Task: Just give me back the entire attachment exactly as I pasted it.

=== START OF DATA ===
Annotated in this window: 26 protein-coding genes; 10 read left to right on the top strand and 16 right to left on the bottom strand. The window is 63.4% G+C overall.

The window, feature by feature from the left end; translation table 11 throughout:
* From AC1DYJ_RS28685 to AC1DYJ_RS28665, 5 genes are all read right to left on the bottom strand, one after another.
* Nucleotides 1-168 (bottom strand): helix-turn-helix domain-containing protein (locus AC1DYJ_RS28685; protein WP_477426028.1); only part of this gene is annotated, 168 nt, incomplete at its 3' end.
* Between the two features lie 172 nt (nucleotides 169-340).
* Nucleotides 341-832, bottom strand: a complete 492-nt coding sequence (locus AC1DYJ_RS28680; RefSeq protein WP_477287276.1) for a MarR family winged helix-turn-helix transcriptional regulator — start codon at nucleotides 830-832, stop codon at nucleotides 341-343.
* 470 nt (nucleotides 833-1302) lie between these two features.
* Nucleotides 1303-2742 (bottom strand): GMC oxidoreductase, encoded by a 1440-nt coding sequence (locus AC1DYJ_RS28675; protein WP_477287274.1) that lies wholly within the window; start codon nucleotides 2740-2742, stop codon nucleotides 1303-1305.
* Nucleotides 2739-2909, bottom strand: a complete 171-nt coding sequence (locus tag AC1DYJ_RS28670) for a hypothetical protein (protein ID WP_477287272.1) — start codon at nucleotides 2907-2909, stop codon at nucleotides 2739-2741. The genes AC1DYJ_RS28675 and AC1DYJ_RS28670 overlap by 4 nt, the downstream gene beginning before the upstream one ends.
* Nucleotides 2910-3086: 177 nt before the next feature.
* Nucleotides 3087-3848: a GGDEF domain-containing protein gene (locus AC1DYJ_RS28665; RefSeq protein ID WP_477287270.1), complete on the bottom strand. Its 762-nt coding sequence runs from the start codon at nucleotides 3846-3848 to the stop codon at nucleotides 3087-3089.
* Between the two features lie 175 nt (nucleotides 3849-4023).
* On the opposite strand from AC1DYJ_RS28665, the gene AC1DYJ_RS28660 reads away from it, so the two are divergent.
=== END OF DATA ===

Annotated in this window: 26 protein-coding genes; 10 read left to right on the top strand and 16 right to left on the bottom strand. The window is 63.4% G+C overall.

The window, feature by feature from the left end; translation table 11 throughout:
* From AC1DYJ_RS28685 to AC1DYJ_RS28665, 5 genes are all read right to left on the bottom strand, one after another.
* Nucleotides 1-168 (bottom strand): helix-turn-helix domain-containing protein (locus AC1DYJ_RS28685; protein WP_477426028.1); only part of this gene is annotated, 168 nt, incomplete at its 3' end.
* Between the two features lie 172 nt (nucleotides 169-340).
* Nucleotides 341-832, bottom strand: a complete 492-nt coding sequence (locus AC1DYJ_RS28680; RefSeq protein WP_477287276.1) for a MarR family winged helix-turn-helix transcriptional regulator — start codon at nucleotides 830-832, stop codon at nucleotides 341-343.
* 470 nt (nucleotides 833-1302) lie between these two features.
* Nucleotides 1303-2742 (bottom strand): GMC oxidoreductase, encoded by a 1440-nt coding sequence (locus AC1DYJ_RS28675; protein WP_477287274.1) that lies wholly within the window; start codon nucleotides 2740-2742, stop codon nucleotides 1303-1305.
* Nucleotides 2739-2909, bottom strand: a complete 171-nt coding sequence (locus tag AC1DYJ_RS28670) for a hypothetical protein (protein ID WP_477287272.1) — start codon at nucleotides 2907-2909, stop codon at nucleotides 2739-2741. The genes AC1DYJ_RS28675 and AC1DYJ_RS28670 overlap by 4 nt, the downstream gene beginning before the upstream one ends.
* Nucleotides 2910-3086: 177 nt before the next feature.
* Nucleotides 3087-3848: a GGDEF domain-containing protein gene (locus AC1DYJ_RS28665; RefSeq protein ID WP_477287270.1), complete on the bottom strand. Its 762-nt coding sequence runs from the start codon at nucleotides 3846-3848 to the stop codon at nucleotides 3087-3089.
* Between the two features lie 175 nt (nucleotides 3849-4023).
* On the opposite strand from AC1DYJ_RS28665, the gene AC1DYJ_RS28660 reads away from it, so the two are divergent.